Did Cogill break the law? I guess. Does he deserve to be arrested? I think not. Most bands make the majority of their money touring, endorsements and in song licensing and placement, NOT on album sales. Guns N' Roses are not excluded from this. If I had numbers of how many people were able to stream the songs Cogill posted, I'd have a better idea of the so-called damage. But, seeing as the songs were only up for a short amount of time, I doubt it will have that great of an impact on the throngs of GN'R fanatics, 80's metalheads, burnt out rockers, ironic indie kids and just curious music listeners in general from hitting up Best Buy or iTunes the day the album hits stores.

Really, it just comes out to the fact that Axl Rose needs to get his everloving shit together and put out the long-awaited album. This wouldn't even be an issue if people didn't care. They do. He might as well give them what they want, and, after such a lengthty and somewhat periled hiatus, be lucky there's still an audience at all.

Besides, I know a few people who wouldn't mind a free Dr. Pepper.

Whole lotta travesty

[Originally posted August 26, 2008]

Did anyone catch the Olympics Closing Ceremonies? I only came in towards the end, but, man, what a frightening sight. Specifically the performance of Leona Lewis with Jimmy Page. Seriously, what?

Now, I get that London would want to be represented by some of their most iconic faces and sounds. According to the broadcast, Leona Lewis has topped the charts in some 25 countires, so it is logical for her to be hidden within that mock double-decker bus. And Jimmy Page is a rock hero, so no explanation is even needed.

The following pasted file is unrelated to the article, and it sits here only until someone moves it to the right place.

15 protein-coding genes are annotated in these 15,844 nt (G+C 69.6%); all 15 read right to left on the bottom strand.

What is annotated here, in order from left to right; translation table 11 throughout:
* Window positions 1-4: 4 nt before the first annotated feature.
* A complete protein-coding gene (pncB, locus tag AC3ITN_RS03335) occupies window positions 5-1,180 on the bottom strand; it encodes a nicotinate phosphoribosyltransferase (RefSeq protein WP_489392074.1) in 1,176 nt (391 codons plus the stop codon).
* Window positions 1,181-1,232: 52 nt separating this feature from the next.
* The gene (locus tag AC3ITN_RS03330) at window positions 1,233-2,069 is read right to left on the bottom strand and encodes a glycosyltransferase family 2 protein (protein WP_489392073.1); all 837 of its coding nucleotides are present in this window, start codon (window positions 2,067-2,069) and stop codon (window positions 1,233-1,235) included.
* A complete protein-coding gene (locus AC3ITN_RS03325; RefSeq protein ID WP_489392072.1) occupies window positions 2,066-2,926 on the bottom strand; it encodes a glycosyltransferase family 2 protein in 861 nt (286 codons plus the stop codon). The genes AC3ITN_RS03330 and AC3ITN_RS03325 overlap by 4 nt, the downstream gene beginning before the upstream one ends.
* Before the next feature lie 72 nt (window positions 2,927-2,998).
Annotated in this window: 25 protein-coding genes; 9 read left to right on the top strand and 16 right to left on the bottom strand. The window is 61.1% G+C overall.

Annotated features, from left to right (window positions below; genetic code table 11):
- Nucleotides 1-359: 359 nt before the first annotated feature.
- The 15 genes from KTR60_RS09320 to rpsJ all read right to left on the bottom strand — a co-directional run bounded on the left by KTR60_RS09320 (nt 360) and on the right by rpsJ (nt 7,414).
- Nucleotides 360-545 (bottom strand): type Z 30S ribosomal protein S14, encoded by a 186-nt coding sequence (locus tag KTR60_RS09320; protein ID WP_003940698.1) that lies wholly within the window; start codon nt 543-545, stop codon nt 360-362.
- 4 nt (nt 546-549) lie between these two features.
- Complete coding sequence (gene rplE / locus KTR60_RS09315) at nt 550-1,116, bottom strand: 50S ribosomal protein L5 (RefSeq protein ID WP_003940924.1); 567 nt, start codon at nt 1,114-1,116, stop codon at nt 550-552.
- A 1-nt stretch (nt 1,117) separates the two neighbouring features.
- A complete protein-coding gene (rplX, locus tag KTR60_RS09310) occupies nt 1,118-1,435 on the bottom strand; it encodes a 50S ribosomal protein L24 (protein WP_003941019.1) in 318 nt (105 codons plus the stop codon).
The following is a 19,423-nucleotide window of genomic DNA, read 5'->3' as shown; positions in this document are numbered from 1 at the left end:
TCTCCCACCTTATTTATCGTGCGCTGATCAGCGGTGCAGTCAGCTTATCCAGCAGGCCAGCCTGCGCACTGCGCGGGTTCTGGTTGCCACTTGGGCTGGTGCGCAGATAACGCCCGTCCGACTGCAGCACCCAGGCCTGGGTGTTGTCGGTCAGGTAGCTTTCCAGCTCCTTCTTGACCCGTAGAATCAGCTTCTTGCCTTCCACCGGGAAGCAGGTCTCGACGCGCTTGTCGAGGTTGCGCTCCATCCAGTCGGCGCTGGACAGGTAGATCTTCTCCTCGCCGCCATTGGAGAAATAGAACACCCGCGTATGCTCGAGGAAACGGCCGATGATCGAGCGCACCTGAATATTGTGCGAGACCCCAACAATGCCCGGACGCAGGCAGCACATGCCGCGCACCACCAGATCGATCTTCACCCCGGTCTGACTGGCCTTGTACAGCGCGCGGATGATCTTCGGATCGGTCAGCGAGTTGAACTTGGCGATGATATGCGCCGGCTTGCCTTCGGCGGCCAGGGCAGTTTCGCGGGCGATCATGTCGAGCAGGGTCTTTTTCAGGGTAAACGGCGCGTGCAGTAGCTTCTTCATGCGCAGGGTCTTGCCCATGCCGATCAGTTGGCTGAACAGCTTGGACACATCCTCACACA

The execution, however, was awful. Leona Lewis sounded terrible and, although he can still play like nobody's business, Page looked like an old guy trying to rock out too hard. They both appeared and sounded incredibly uncomfortable there upon the world's stage.

But, really, the biggest blight on the entire performance was the song. What the hell does "Whole Lotta Love" have to do with the Olympic games? The song is easly a glorified ode to Robert Plant's manly parts--my mind does not exactly reside in the gutter, here. "I'm gonna give you every inch of my love." Really, what do you think that's about? Trading a baton in a relay race? I think not.

The inclusion of David Beckham kicking the soccer ball was the only thing that seemed to make sense (y'know, the Olympics are about sports). Otherwise the entire number felt like something on par with the Grammys. There was lots of flash, an odd team-up and it felt like little more than a ratings grab. Hopefully the 2012 Opening Ceremonies will get their inspiration elsewhere.

You Wouldn't Like Me When I'm Hungry

[Originally posted July 17, 2008]

I asked if I could pick up a $5 footlong and put it in his mouth just long enough to take a picture. I'd even clean it up and everything! They said no.

Digging through the backlogs...

[Originally posted July 19, 2008]

The first interview I ever did was with the Dandy Warhols back in 2003. It was just after the release of Welcome to the Monkey House and their solo tour stopped in Atlanta (at the now defunct Cotton Club) where they put on an awesome three-hour show.

Looking back, I was still pretty naïve about some things (I was a very young 20 years old), but incredibly intuitive about others. I asked great, well-researched questions and everything went really well, much to my surprise. It is still the only tour bus I’ve ever been on.

I also got stopped at the door, and their manager had never heard of me. Somehow, after several desperate phone calls and pleas to the powers that be, I made it work. I got the interview and was able to bring my sister and good friend Phil into the show with me. It wouldn’t be the first time, though, that there would be problems, but that was just another reason why it was a great learning (and life) experience. Especially since I was so determined. I almost think I had more balls back then than I do now, which is shocking to think back on.